Rethinking Homelessness The Real Stories of the Homeless in Central Florida

Rethink Homelessness on November 26, 2014

Posted by: Andrae Bailey, CEO- Central Florida Commission on Homelessness
Stereotypes are powerful forces in our society.


When we start out with a misconception on an issue, we usually struggle to find a solution. Homelessness is no different; in Central Florida we struggle with many false impressions about the homeless in our community. If you were to survey citizens of our community on their perspective of what homelessness is, you would hear those misconceptions first-hand.


The reality is that the homeless in Central Florida are usually in that situation largely because of factors beyond their control. When you understand the number of veterans who served our country and are now on our streets, those who are chronically homeless suffering with mental illness, the disabled who cannot care for themselves, and, of course, victims of abuse who find themselves without shelter after fleeing from the hands of their abuser, the face of the homeless takes on a different look.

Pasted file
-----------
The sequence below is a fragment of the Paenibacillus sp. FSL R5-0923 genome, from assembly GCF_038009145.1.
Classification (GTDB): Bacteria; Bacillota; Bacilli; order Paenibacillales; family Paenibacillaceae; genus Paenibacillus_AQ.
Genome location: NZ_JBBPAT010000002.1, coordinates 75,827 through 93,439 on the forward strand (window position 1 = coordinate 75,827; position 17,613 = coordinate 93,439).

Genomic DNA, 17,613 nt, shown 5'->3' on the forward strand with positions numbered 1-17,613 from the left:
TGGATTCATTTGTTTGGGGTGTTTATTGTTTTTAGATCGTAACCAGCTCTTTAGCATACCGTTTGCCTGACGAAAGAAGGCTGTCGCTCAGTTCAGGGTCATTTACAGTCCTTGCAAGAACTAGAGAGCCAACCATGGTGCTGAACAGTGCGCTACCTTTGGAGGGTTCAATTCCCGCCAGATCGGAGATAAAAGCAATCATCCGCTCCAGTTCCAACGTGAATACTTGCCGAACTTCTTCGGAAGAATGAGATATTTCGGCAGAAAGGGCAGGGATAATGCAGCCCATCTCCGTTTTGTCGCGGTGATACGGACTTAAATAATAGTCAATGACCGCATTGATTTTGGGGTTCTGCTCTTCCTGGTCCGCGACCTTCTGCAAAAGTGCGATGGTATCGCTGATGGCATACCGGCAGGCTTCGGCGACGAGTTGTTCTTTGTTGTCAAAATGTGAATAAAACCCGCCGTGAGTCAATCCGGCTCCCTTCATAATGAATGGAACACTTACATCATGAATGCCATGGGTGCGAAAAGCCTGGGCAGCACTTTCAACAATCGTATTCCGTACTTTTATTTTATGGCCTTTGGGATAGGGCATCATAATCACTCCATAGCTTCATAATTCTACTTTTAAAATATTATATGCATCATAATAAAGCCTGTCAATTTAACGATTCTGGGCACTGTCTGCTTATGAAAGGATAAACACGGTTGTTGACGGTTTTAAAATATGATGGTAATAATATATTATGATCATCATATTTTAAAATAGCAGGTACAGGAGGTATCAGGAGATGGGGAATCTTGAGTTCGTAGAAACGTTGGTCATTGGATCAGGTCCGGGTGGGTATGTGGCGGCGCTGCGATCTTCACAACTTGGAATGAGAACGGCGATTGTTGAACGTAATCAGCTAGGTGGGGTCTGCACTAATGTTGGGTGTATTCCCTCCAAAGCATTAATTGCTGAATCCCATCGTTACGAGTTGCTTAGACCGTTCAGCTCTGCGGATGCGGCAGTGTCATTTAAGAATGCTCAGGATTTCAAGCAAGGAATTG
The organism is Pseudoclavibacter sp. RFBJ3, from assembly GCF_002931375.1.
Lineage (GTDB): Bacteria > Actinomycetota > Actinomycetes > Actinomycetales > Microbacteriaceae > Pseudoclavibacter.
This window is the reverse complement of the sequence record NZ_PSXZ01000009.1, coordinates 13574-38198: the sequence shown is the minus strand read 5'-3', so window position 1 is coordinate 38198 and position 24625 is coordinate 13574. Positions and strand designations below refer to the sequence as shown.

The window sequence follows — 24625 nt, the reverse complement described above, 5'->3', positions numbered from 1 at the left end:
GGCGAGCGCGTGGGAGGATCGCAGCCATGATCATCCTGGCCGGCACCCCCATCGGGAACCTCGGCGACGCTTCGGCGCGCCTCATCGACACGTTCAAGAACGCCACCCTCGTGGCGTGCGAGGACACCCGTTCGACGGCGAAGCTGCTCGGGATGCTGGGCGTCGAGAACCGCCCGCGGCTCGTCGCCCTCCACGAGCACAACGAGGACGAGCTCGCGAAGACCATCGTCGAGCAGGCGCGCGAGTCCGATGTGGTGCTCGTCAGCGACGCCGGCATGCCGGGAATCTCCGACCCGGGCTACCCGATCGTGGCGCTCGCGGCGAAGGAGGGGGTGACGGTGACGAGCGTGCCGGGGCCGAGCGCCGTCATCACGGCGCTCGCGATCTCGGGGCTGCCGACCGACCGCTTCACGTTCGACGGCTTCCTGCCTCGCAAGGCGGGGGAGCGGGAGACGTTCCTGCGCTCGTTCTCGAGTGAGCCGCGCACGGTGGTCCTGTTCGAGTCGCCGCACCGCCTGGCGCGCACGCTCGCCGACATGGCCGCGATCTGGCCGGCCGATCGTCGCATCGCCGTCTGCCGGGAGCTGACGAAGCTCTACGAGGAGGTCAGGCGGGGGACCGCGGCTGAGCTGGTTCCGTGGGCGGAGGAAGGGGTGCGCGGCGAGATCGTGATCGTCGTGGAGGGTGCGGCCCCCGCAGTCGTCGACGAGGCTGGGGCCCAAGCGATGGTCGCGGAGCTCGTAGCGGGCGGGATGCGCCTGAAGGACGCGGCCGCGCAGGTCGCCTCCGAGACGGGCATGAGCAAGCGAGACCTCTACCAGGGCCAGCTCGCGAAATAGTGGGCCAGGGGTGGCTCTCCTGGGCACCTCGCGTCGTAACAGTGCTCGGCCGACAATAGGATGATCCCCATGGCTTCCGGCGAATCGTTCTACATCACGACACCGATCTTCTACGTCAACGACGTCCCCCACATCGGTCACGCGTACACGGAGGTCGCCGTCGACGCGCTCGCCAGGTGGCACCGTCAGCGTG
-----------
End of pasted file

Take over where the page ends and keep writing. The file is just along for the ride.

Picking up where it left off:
Add to that, the thousands of Central Florida families struggling each day to earn enough money to keep their heads above water and the picture becomes larger.


The Rethink Homelessness Campaign was created to challenge our beliefs on the homeless, and the causalities that lead them to the streets of our community. As one who has worked with the homeless and those on the verge of losing online casino their homes for many years, I can certainly see the change of the face of homelessness in the past two decades. When you see the faces and hear the stories of those living on our streets, there is always a story of someone who does not desire to be on the streets and needs a hand up to make it back to place where they can stand on their own two feet.


Please read these stories and others on our Facebook page, Twitter feed, and other social media outlets. I challenge you to listen to five stories of the homeless in Central Florida over the next few months and then ask yourself if you still believe the stereotypes about the homeless. I have a feeling that these stories will change your perceptions, and feelings, about who those suffering from homelessness really are, ultimately leading you to a place of action for those in need.



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